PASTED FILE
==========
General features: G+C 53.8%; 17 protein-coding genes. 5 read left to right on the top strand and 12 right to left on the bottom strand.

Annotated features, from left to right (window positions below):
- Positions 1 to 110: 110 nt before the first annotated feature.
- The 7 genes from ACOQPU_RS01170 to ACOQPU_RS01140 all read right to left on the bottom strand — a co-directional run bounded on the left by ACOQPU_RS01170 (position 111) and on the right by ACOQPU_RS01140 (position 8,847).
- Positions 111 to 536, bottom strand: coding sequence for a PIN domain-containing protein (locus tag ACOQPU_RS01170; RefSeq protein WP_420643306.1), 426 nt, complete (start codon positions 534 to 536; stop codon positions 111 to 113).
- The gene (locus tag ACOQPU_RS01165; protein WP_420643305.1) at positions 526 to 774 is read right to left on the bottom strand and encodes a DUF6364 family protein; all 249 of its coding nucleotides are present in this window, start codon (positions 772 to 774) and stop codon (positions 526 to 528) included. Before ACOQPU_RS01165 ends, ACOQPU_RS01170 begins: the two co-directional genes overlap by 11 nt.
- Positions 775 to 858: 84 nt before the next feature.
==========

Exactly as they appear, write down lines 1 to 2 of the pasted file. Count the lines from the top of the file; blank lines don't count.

General features: G+C 53.8%; 17 protein-coding genes. 5 read left to right on the top strand and 12 right to left on the bottom strand.

Annotated features, from left to right (window positions below):